Judge axes criminal charges against PG&E in 2020 wildfire

PG&E still faces steep financial obligations tied to its role in the 2020 Zogg Fire despite avoiding criminal liability.

A California judge has dismissed all criminal charges against Pacific Gas & Electric (PG&E) in connection to a fatal 2020 wildfire sparked by its equipment that destroyed hundreds of homes and killed four people, including an 8-year-old.

The ruling came over criminal liability tied to the Zogg Fire in Shasta County.


The backstory: The wind-whipped blaze began on Sept. 27, 2020, and raged through rugged terrain and small communities west of Redding, killing four people, burning about 200 homes and blackening about 87 square miles of land in Shasta and Tehama counties.

  • In 2021, state fire investigators concluded the fire was sparked by a gray pine tree that fell onto a PG&E distribution line. Shasta and Tehama counties sued the utility, alleging negligence.
  • They said PG&E failed to remove the tree even though it had been marked for removal two years earlier. The utility says the tree was subsequently cleared to stay.

The big picture: Shasta County District Attorney Stephanie Bridgett charged the utility with criminal liability for the fire, but Shasta Superior Court Judge Daniel E. Flynn disagreed, stating that prosecutors did not present enough evidence to show PG&E engaged in criminal conduct.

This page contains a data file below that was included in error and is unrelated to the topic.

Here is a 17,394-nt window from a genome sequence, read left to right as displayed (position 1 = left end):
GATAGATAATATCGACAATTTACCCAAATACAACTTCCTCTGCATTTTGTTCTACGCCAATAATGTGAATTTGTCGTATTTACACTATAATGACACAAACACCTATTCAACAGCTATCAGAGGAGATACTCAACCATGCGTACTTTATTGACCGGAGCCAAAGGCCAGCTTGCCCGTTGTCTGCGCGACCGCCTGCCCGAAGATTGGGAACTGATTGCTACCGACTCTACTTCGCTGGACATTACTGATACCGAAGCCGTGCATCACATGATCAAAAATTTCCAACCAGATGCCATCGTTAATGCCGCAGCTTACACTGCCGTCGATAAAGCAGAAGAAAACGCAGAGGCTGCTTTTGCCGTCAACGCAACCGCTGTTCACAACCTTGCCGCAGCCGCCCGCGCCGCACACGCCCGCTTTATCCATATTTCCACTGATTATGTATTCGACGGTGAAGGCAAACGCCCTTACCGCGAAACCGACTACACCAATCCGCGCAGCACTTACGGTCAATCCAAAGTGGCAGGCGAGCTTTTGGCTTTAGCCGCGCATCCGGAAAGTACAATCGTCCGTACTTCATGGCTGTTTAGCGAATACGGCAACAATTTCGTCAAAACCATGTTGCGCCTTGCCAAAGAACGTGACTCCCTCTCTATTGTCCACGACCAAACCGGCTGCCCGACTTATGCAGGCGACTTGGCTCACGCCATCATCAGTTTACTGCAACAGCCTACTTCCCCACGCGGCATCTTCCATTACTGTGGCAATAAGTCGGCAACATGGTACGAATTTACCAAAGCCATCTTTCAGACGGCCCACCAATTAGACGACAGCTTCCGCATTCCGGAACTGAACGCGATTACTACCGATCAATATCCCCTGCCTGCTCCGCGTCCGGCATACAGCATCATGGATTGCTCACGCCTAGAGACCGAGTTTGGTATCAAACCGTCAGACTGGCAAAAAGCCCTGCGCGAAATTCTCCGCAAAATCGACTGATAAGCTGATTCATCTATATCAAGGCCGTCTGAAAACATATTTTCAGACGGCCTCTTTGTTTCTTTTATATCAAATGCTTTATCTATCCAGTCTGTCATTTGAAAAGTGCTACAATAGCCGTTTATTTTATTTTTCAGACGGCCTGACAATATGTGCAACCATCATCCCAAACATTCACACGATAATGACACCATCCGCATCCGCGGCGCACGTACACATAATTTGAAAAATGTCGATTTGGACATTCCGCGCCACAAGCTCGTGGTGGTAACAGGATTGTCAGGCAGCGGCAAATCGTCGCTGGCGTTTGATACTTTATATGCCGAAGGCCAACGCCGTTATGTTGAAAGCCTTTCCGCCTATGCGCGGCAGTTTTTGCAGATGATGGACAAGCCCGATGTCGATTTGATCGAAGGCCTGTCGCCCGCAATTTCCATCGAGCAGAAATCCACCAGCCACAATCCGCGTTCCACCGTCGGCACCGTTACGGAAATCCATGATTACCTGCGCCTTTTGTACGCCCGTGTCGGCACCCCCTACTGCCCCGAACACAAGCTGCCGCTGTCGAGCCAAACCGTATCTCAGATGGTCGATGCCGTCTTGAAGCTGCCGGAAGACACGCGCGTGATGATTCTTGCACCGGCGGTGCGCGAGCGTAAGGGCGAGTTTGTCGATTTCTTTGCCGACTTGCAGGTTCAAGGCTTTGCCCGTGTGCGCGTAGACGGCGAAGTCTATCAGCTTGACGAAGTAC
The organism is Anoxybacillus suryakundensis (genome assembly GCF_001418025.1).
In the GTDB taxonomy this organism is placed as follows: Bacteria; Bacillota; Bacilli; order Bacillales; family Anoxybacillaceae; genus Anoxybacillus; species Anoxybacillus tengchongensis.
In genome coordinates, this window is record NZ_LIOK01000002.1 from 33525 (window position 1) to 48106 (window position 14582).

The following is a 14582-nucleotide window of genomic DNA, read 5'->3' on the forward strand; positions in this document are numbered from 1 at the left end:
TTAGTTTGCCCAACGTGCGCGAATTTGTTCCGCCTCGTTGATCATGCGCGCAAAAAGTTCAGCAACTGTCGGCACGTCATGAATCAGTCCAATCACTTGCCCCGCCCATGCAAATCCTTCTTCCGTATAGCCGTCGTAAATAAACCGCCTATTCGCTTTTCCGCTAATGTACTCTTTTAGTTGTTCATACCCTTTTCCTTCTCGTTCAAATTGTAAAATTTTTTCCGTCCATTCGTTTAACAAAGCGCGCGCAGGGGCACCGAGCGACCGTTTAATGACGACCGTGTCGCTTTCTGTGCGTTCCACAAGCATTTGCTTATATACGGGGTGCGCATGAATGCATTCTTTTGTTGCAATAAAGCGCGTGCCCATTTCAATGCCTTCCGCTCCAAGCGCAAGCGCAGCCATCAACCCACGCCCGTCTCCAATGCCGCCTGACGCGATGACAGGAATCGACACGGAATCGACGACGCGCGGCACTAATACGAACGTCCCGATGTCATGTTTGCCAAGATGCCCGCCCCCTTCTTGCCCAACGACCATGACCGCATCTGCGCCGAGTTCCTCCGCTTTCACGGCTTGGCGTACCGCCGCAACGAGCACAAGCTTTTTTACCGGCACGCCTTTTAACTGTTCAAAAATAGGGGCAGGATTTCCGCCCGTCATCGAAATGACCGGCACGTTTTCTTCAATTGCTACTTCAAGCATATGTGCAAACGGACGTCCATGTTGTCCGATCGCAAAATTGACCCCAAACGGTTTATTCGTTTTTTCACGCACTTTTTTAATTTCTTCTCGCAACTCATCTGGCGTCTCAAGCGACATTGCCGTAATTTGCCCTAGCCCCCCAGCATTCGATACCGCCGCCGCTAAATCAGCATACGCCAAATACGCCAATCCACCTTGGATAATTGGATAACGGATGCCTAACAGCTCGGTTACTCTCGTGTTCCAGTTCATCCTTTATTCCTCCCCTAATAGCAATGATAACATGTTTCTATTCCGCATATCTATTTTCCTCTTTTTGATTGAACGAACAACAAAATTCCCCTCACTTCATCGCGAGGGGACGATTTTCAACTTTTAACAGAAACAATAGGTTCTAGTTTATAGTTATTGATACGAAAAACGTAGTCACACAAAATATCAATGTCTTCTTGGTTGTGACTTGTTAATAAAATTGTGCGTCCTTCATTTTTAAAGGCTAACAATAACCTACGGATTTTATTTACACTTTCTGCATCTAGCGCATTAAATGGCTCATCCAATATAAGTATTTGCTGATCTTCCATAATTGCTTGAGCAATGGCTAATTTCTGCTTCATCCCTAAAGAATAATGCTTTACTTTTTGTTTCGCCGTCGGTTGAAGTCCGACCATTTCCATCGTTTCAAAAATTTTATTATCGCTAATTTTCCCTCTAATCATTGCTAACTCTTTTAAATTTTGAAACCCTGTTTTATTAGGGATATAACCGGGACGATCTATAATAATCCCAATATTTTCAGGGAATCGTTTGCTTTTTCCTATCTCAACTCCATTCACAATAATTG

• Last week, the California Public Utilities Commission approved a $150 million settlement between Pacific Gas and Electric Co. and the CPUC’s Safety and Enforcement Division over PG&E’s role in the Zogg Fire.
  • As part of the agreement, the utility will pay $10 million as a penalty to California’s General Fund, and invest $140 million in shareholder funds in new wildfire mitigation efforts.
  • The utility also reached a $50 million settlement agreement with the Shasta County District Attorney’s Office, which includes $45 million in contributions to organizations dedicated to rebuilding and assisting local communities, as well as a $5 million civil penalty to the county.

What they’re saying: PG&E CEO Patti Poppe said, “We stand behind our thousands of trained and experienced coworkers and contractors working every day to keep Californians safe. We feel strongly that those good-faith judgments are not criminal.”

  • Shasta County District Attorney Bridgett said, “My goal was always to take PG&E to trial and hold them criminally responsible, but Flynn’s tentative ruling changed her position and she agreed to a settlement that includes dropping all charges.”
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